What does it take to onboard a new virtual assistant (VA)? Not much, you might figure—after all, they’re independent contractors. There can’t be much to it, right?
Not quite. While the VA onboarding process isn’t as complex (since there’s a lot less paperwork to deal with), that doesn’t mean it’s something you can rush through or, worse, skip altogether.
A proper onboarding program, after all, is crucial to long-term success. Early worker turnover is associated with poor onboarding. And although it’s relatively easy to find VAs and sign them on, losing them time and again to hasty onboarding will quickly strain your resources.
On the other hand, a good onboarding process sets you up for long-term success. It’ll make work go more smoothly, and you’ll find yourself spending less time on instructions further down the road.
So don’t let the initial investment put you off—onboarding virtual assistants the right way ensures you get the most out of their services.
- Onboarding is the process of integrating a new worker into your business. It covers the job procedures, communication, and the use of and access to tools or resources.
- A good VA onboarding process should be stretched out over weeks through regular check-ins and continued review. This also helps prevent information overload.
- Following basic principles like open communication, clear instructions, regular check-ins, and access to references leads to smooth long-term working relationships with virtual assistants.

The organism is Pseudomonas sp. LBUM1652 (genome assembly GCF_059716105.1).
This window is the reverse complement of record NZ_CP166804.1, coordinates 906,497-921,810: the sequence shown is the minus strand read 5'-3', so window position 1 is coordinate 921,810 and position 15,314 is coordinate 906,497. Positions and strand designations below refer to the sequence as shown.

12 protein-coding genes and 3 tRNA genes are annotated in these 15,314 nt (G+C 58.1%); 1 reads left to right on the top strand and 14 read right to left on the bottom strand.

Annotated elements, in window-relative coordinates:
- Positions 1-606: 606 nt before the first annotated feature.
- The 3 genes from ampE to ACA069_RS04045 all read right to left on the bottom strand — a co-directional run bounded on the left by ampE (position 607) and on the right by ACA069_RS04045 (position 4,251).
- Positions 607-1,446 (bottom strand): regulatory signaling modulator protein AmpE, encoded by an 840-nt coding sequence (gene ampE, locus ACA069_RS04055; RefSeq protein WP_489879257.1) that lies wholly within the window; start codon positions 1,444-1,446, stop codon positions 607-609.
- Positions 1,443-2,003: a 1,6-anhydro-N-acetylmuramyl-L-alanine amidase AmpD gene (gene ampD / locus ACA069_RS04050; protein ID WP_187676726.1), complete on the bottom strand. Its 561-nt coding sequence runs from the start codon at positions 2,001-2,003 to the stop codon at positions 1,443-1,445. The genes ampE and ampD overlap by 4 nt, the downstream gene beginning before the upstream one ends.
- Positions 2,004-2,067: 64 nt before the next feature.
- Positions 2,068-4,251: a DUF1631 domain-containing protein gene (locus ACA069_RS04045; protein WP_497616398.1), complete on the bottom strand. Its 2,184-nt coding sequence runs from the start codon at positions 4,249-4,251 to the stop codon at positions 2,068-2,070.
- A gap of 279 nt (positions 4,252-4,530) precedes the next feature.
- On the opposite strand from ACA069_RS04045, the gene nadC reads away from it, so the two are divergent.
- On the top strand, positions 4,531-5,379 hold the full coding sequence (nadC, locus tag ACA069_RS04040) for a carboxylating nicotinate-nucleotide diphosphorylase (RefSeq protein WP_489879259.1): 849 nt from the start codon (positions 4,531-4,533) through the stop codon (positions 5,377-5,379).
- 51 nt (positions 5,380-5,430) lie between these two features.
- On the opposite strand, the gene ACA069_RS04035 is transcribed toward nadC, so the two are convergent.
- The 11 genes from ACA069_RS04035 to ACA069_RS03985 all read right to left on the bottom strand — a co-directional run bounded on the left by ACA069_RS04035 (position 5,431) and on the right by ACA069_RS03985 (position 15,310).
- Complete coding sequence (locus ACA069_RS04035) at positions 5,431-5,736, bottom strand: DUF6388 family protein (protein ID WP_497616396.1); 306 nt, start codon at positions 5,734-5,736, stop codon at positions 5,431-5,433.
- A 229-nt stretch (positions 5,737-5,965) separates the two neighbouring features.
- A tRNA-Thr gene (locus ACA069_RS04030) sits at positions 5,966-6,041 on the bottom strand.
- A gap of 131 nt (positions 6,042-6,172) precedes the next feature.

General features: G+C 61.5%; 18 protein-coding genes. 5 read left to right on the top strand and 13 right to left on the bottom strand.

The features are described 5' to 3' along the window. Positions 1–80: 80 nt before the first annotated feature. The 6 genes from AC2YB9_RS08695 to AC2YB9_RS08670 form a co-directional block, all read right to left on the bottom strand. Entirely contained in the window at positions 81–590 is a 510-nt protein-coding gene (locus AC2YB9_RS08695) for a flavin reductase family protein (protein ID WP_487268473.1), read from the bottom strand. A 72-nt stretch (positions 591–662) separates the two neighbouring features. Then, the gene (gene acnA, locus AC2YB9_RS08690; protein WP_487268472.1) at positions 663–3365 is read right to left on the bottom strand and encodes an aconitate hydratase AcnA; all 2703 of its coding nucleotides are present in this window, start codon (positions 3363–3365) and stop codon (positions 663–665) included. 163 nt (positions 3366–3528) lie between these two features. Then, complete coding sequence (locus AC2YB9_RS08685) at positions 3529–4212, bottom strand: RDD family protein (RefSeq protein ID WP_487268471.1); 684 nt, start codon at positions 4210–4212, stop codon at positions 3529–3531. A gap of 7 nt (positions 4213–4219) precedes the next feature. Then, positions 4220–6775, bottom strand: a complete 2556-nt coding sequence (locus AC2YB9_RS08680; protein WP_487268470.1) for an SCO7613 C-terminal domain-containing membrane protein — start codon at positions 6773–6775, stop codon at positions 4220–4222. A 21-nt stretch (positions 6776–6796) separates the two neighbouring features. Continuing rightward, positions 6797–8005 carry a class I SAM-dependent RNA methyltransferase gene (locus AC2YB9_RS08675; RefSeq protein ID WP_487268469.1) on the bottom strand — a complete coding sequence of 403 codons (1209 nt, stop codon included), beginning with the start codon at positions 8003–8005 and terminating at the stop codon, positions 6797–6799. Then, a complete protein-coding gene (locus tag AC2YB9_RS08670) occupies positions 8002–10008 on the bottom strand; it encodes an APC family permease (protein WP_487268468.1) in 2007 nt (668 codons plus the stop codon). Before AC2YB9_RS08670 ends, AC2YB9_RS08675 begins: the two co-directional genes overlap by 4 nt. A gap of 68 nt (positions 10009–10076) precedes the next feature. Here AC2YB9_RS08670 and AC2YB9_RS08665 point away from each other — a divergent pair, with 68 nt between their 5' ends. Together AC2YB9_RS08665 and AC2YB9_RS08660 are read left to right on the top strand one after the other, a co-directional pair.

Understanding the Virtual Assistant Onboarding Process
Onboarding is the process of integrating new workers into your company.
It’s a multifaceted undertaking: part of it is technical, such as learning about procedures, tools, and the organizational structure; and part of it is cultural, such as learning how to communicate and setting expectations.
All aspects of onboarding, though, help a worker fulfill their function more efficiently and confidently. There are a few common pitfalls to look out for when setting up your onboarding program:
- Information Overload: Perhaps the most basic issue in onboarding is trying to cram too much information into too short a time. It’s better to spread out your orientation over as long as a week (depending on the complexity of your VA’s role) while providing guidance for as long as the first month.
- Lack of Structure: You’re more likely to miss important details if you don’t structure your onboarding process. This could result in wasted time (especially if your VA lacks access to important tools or virtual spaces) and a longer onboarding process overall, as you end up revisiting things later on.
- Lack of Follow-Up: Onboarding is more than just employee orientation. A good onboarding process involves regular check-ins with the new workers weeks after signing them on to ensure they’re acclimating to their role and answer any questions they might have.
Effective onboarding, then, is a combination of a strong, structured introductory program and some general principles to keep up throughout the first few weeks (or months) of your worker’s engagement with your company. Keep reading to see how those might look.
5 Essentials To Start Your VA Onboarding Process
The first part of the onboarding process should give your VA everything they need to start carrying out their role. The sooner they can get hands-on, after all, the quicker they’ll learn and adapt.